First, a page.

Tag Archives: graphics

Graphical text vs. actual text

The purpose of this brief post is to quickly and simply demonstrate the difference between "textual" text and graphics as text.

graphic text example to demonstrate difference between text as graphics and actual textThe difference between graphical text and actual text is straightforward and obvious, but occasionally it can be difficult to explain to clients without the use of a visual aid. So we have collected five (5) examples, one of which will appear at random each time this web page is loaded.

The word(s) shown at right are text in a sense, but it is actually a graphic file (an image). The image at right is an example of graphical text, or text as graphics.

Actual text

The words you are now reading are comprised of actual text: Typed text… Content which can be read and indexed by Google and other search engines. (Hint, hint!)

The actual text vs. graphical text issue comes up often in the selection of WordPress themes. We almost always reject WordPress themes which require a graphic to be created and used to display the title and subtitle, choosing instead a WordPress theme which uses actual text (not graphics) for the site title and subtitle (or tagline)[1].

To summarize, we generally avoid graphical text. While graphics as text can look nice and can be quite visually appealing, it cannot be read as actual text — thus removing a potential & significant SEO boost by omitting that text and using an image in its place.

When there is a decision to use graphics as text for visual appeal, be sure to use the ALT tag wisely.


[1] Tagline

The subtitle or tagline for this Nashville SEO & Web Content blog is:

Nashville search engine optimization, ghostblogging, content creation, social media, and related website services

Resources: Graphical text vs. actual text

Critique of friend’s Atlanta legal services website

NOTE: These words were adapted from the email I recently sent to a friend of mine, a lawyer in Atlanta who specializes in DUI. He asked me for comments about his new web site. Although the early version of the web site to which these comments apply no longer exists, I decided to post this anyway, since it contains recommendations that could apply to many web projects.

I have many low-cost or free, modern suggestions for your web presence (for both appearance and marketing); I will write it up for you soon, no strings attached. (Don’t worry, there won’t be any time wasted on my part; it will serve as the backbone of most of my future website recommendations.)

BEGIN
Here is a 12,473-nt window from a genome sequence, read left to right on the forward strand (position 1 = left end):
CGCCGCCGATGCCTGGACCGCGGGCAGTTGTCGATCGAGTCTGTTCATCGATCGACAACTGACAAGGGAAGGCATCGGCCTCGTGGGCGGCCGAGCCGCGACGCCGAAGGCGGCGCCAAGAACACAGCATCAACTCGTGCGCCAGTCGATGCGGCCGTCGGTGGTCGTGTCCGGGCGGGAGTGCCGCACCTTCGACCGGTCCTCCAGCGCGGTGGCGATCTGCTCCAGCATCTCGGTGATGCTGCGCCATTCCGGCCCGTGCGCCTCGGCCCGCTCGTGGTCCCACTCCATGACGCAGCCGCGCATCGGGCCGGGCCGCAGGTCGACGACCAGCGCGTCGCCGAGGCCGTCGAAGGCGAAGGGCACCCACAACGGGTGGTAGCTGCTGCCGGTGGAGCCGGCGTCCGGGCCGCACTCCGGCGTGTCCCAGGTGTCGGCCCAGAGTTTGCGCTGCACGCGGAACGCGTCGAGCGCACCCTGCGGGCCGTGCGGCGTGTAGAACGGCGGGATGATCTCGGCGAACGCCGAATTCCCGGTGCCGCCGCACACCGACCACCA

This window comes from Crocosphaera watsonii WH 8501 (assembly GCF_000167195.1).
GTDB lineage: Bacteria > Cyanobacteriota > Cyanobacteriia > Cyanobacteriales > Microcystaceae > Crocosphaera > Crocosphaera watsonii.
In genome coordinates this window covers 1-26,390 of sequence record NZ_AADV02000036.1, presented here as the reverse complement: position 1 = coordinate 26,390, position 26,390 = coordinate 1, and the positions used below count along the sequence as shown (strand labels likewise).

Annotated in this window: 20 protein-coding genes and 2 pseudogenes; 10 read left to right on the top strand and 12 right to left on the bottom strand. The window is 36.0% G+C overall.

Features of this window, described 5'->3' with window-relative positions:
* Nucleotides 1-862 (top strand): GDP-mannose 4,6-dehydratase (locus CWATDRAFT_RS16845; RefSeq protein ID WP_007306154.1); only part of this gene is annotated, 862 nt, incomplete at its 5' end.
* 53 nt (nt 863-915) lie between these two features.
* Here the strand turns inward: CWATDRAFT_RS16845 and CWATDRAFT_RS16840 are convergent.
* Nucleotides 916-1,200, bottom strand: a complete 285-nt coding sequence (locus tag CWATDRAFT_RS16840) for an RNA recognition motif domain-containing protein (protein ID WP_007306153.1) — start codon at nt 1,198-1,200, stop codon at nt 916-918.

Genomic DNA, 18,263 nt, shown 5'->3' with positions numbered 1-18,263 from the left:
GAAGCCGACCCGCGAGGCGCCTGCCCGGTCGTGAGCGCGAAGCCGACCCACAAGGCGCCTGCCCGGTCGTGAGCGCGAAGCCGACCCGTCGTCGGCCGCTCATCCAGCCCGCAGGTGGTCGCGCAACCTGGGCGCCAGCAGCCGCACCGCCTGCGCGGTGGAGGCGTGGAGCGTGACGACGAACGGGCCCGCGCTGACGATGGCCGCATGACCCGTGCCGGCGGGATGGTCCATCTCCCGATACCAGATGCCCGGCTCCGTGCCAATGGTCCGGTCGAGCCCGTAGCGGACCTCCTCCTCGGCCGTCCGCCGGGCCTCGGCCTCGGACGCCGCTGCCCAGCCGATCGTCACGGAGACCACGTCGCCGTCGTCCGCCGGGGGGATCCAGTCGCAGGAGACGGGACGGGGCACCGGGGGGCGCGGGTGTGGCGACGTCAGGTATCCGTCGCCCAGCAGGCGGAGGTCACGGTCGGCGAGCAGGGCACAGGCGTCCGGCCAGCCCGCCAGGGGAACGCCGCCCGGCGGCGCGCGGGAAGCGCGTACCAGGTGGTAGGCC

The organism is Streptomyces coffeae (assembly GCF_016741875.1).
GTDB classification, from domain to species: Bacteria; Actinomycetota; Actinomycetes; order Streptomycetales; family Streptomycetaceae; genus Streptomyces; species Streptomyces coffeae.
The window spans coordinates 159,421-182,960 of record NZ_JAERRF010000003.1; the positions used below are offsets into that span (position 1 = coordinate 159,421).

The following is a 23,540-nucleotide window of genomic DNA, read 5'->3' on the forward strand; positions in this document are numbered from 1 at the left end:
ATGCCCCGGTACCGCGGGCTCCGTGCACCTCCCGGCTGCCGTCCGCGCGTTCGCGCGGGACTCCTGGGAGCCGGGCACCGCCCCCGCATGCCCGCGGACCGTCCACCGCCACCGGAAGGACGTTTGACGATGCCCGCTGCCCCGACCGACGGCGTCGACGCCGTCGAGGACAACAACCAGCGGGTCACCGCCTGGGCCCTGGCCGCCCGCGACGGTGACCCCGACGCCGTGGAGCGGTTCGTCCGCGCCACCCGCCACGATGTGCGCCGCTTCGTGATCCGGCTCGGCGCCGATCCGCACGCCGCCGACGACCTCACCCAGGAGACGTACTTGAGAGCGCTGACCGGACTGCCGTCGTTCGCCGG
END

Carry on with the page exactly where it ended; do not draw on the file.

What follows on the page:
I am going to be completely honest, which is what I would want and always prefer. I’m sure (the original web designer) won’t mind. Obviously, regardless of MY opinions and comments, the most important thing (apart from sales, opinions and views of customers, etc.) is how YOU like it.

Your new site will probably be fine to a casual user and will come across as just another website. And there is nothing wrong with that. However, I would have done things very differently.

Here are a few notes:

It doesn’t work (biggest problem). Error message: Your form could not be submitted. Please contact the owner of the site where you completed the form for further details.

Also, it should be noted that the web form uses (or in this case, attempts to use) a third-party form service instead of working on its own accord.

It loads fast and does not waste bandwidth on unnecessary graphics. Very good.

Text is used instead of graphics for the main navigation links – very good. (Unneeded graphics are very passé and only slow things down; eye candy is no longer a plus for non-entertainment sites)

The rule of thumb for professional sites is white backgrounds. However, this is a personal preference. Statistically, dark text on white backgrounds is read faster and more often by more people, and they create more return visits than a light text on a dark site. The reasons for this are a mix of the science of light waves, psychology, trends, and of course, opinion.

The web site was built on a template that’s very dated. It’s quite old-school in several aspects. The first thing I noticed was the 90’s look of those blue graphics with rounded corners (top, left, footer). These qualities shout “free, outdated template.” IMAO, it would be better to have a plain-text site with NO graphics.

It contains graphics that serve no purpose other than an attempt to make it look “nice.” (Hardly anyone agrees on what is “nice” which is why standard, content-oriented, clean, bright sites with plenty of whitespace are almost universally preferred.)

On the straight-line page (reference omitted) (and other pages using images in the content area), the text should wrap around the image; instead, the image uses the whole column for some reason. It may be a browser compatibility error or something – like most others these days, I do not use Internet Explorer (IE is being dumped like a hot potato in favor of Firefox and Chrome for many reasons – slowest browser, too much clutter, etc.).

In general, what people want is a clean, neat, uncluttered, fast-loading, content-oriented site. One can learn much about preferred and desirable features by surfing the world’s most popular websites, which virtually all have white backgrounds. (However, doing something just because others are doing it does not make it right!)

  1. http://toolbar.netcraft.com/stats/topsites
  2. http://www.google.com/adplanner/static/top1000/
  3. http://www.alexa.com/topsites

…and I am sticking this link in here because zeitgeists are so interesting…
Google zeitgeist

Top Law Firms
I also spent some time looking at the sites of the top law firms, which also used light backgrounds.

  1. http://www.ilrg.com/nlj250
  2. http://www.bakermckenzie.com/